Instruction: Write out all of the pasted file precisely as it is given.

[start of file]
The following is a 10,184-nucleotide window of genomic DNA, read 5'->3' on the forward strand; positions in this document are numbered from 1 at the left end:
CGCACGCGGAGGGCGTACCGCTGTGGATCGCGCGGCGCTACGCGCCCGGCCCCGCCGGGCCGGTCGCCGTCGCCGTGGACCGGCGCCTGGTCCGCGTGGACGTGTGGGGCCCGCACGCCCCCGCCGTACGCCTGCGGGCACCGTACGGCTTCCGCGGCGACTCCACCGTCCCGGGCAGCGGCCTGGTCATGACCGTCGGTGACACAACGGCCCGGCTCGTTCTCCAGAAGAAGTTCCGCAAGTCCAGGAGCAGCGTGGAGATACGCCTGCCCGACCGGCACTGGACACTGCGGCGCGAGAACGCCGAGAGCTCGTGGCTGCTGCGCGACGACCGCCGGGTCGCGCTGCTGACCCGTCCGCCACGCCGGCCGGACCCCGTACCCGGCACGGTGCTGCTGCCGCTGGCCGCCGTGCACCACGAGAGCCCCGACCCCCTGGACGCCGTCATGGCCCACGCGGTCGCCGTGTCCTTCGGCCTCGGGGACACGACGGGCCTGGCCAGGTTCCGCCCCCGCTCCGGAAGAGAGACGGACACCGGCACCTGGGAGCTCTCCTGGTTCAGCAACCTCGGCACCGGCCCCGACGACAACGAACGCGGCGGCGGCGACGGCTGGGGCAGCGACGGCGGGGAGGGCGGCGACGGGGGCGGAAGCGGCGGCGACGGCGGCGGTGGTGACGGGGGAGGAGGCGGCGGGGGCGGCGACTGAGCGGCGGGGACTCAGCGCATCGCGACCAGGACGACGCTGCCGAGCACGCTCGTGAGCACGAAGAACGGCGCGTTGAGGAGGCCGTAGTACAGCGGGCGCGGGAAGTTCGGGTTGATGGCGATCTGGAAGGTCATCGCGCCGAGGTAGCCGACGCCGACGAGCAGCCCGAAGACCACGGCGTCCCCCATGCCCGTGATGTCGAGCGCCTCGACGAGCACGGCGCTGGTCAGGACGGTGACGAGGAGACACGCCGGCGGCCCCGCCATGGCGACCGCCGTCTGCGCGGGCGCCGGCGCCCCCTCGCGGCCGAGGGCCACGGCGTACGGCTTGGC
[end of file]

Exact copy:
The following is a 10,184-nucleotide window of genomic DNA, read 5'->3' on the forward strand; positions in this document are numbered from 1 at the left end:
CGCACGCGGAGGGCGTACCGCTGTGGATCGCGCGGCGCTACGCGCCCGGCCCCGCCGGGCCGGTCGCCGTCGCCGTGGACCGGCGCCTGGTCCGCGTGGACGTGTGGGGCCCGCACGCCCCCGCCGTACGCCTGCGGGCACCGTACGGCTTCCGCGGCGACTCCACCGTCCCGGGCAGCGGCCTGGTCATGACCGTCGGTGACACAACGGCCCGGCTCGTTCTCCAGAAGAAGTTCCGCAAGTCCAGGAGCAGCGTGGAGATACGCCTGCCCGACCGGCACTGGACACTGCGGCGCGAGAACGCCGAGAGCTCGTGGCTGCTGCGCGACGACCGCCGGGTCGCGCTGCTGACCCGTCCGCCACGCCGGCCGGACCCCGTACCCGGCACGGTGCTGCTGCCGCTGGCCGCCGTGCACCACGAGAGCCCCGACCCCCTGGACGCCGTCATGGCCCACGCGGTCGCCGTGTCCTTCGGCCTCGGGGACACGACGGGCCTGGCCAGGTTCCGCCCCCGCTCCGGAAGAGAGACGGACACCGGCACCTGGGAGCTCTCCTGGTTCAGCAACCTCGGCACCGGCCCCGACGACAACGAACGCGGCGGCGGCGACGGCTGGGGCAGCGACGGCGGGGAGGGCGGCGACGGGGGCGGAAGCGGCGGCGACGGCGGCGGTGGTGACGGGGGAGGAGGCGGCGGGGGCGGCGACTGAGCGGCGGGGACTCAGCGCATCGCGACCAGGACGACGCTGCCGAGCACGCTCGTGAGCACGAAGAACGGCGCGTTGAGGAGGCCGTAGTACAGCGGGCGCGGGAAGTTCGGGTTGATGGCGATCTGGAAGGTCATCGCGCCGAGGTAGCCGACGCCGACGAGCAGCCCGAAGACCACGGCGTCCCCCATGCCCGTGATGTCGAGCGCCTCGACGAGCACGGCGCTGGTCAGGACGGTGACGAGGAGACACGCCGGCGGCCCCGCCATGGCGACCGCCGTCTGCGCGGGCGCCGGCGCCCCCTCGCGGCCGAGGGCCACGGCGTACGGCTTGGC